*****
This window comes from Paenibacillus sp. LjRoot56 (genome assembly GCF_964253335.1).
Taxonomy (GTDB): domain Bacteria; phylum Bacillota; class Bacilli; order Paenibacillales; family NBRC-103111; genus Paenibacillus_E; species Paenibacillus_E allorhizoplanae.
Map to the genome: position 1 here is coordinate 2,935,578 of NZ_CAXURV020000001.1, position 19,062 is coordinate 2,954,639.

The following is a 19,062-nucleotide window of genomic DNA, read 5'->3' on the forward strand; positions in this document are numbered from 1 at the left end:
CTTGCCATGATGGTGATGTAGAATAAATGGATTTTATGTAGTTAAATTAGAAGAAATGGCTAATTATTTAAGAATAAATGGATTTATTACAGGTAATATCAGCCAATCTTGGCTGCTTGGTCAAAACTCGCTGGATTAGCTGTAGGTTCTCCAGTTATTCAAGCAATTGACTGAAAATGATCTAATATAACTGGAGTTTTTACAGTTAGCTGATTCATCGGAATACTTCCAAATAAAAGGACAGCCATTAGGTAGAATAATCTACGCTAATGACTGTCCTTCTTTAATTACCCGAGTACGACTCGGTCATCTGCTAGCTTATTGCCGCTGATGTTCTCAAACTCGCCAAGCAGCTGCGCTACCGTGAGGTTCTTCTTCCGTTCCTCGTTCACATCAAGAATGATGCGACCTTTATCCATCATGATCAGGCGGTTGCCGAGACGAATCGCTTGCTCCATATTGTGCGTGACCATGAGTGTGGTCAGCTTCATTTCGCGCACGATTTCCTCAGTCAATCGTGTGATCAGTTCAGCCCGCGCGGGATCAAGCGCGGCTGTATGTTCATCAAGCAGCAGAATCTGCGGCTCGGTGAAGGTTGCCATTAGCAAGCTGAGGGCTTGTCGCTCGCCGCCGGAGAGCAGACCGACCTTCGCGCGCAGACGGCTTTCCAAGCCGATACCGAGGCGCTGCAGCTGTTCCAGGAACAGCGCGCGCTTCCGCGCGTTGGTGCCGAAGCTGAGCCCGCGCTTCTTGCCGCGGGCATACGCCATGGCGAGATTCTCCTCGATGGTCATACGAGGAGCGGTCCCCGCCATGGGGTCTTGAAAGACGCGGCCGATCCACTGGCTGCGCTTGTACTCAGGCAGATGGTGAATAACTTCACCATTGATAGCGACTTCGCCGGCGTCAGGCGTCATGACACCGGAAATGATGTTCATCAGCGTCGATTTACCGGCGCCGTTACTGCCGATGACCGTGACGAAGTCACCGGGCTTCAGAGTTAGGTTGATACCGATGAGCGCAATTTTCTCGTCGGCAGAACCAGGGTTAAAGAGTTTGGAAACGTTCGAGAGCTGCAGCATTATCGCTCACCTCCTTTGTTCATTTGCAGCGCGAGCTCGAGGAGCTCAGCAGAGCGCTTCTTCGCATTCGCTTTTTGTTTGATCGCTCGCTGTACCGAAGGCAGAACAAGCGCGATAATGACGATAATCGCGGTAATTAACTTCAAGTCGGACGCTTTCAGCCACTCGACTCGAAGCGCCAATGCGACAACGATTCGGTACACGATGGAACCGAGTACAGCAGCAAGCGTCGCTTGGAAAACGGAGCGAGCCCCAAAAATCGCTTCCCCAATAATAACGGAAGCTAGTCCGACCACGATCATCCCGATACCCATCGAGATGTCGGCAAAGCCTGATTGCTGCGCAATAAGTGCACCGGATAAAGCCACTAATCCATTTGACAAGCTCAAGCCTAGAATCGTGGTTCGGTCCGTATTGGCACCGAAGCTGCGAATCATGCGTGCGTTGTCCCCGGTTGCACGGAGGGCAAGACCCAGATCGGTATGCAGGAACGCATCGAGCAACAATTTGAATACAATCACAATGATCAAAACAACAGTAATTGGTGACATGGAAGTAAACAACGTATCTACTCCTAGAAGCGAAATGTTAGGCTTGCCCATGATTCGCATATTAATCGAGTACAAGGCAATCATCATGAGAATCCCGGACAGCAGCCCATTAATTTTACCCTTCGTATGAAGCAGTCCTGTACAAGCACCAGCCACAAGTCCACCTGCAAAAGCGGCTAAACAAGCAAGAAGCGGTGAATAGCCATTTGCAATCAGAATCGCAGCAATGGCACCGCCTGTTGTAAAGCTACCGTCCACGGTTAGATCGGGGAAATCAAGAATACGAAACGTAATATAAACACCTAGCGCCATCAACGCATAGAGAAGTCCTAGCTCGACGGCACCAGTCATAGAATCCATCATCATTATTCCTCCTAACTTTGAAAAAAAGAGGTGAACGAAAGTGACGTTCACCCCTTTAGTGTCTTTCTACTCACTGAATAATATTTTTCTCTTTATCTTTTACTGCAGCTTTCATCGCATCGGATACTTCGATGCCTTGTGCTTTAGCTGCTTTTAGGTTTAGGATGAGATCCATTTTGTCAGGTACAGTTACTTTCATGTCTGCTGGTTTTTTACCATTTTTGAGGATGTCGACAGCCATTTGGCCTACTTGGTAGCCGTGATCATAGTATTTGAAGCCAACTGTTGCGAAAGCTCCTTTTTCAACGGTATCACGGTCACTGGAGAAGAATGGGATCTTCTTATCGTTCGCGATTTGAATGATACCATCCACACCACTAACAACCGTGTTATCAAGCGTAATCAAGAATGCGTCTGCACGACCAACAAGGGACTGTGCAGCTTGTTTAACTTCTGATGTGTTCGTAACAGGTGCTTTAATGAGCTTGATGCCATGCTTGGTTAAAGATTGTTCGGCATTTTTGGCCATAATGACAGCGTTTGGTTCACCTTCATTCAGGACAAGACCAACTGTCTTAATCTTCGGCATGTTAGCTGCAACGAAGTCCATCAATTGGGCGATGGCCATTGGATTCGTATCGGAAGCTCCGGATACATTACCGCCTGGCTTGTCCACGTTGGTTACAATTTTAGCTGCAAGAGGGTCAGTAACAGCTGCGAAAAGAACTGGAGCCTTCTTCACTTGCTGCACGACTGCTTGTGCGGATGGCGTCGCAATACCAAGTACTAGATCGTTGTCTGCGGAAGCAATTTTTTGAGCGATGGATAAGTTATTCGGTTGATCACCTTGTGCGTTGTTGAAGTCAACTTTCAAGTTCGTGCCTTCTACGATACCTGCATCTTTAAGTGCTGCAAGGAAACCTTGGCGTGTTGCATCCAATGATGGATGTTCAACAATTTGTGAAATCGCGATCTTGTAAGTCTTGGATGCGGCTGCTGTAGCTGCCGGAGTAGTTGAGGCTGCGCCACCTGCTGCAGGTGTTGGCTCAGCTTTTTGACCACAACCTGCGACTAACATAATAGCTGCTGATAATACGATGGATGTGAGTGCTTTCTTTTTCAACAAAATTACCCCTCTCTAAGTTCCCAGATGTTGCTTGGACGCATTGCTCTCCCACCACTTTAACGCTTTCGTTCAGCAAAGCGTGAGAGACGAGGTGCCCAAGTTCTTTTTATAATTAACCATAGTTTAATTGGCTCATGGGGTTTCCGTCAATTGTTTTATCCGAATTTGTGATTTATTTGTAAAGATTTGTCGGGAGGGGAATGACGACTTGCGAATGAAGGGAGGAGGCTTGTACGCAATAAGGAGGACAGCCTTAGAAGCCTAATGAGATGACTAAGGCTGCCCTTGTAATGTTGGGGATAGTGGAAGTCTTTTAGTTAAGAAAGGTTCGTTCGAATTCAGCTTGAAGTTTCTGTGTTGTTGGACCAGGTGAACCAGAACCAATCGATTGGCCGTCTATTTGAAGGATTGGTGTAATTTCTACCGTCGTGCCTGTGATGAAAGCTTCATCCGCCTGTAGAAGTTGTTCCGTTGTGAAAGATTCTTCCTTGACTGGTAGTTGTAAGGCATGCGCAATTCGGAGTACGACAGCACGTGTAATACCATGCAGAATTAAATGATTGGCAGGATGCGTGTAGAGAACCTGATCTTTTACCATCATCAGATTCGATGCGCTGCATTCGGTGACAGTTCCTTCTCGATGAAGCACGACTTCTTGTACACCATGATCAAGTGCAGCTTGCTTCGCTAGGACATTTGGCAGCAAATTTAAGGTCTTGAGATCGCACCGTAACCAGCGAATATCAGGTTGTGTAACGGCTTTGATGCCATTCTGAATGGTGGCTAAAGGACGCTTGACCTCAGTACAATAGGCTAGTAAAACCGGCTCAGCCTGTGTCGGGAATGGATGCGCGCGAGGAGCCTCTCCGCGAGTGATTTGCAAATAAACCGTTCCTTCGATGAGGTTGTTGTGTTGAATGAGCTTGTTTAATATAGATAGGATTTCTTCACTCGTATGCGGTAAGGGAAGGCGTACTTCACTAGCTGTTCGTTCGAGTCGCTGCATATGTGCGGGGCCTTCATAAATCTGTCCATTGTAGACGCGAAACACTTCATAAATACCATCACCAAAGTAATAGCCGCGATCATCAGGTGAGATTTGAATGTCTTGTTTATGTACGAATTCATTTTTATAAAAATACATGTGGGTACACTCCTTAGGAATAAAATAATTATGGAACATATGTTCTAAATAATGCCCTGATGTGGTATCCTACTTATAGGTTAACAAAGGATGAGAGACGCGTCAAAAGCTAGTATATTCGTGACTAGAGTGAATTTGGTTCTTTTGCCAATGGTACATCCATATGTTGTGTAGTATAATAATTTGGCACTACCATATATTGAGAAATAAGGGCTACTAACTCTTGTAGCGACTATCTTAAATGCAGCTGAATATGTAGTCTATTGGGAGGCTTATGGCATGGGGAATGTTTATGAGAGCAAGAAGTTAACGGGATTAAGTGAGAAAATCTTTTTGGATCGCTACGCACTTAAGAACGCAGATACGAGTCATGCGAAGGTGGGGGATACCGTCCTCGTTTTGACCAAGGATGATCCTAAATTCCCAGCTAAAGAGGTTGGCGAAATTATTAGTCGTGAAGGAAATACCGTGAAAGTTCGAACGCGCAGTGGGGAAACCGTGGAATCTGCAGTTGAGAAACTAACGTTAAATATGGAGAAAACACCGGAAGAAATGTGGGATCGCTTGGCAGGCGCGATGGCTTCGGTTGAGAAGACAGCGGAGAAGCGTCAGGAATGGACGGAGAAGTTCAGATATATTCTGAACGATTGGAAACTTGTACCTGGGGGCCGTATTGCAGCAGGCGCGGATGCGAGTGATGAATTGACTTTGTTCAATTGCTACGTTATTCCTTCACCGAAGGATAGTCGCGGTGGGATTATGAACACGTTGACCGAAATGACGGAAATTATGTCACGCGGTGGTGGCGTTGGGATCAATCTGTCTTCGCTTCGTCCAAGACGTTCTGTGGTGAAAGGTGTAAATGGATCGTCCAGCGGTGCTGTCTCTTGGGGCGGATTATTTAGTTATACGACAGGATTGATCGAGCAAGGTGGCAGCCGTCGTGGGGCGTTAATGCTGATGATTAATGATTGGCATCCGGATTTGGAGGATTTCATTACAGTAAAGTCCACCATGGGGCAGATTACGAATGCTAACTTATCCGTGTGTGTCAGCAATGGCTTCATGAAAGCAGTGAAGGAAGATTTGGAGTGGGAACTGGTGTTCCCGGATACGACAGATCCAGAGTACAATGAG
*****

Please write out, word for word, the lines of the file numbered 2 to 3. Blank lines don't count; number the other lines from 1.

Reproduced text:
Taxonomy (GTDB): domain Bacteria; phylum Bacillota; class Bacilli; order Paenibacillales; family NBRC-103111; genus Paenibacillus_E; species Paenibacillus_E allorhizoplanae.
Map to the genome: position 1 here is coordinate 2,935,578 of NZ_CAXURV020000001.1, position 19,062 is coordinate 2,954,639.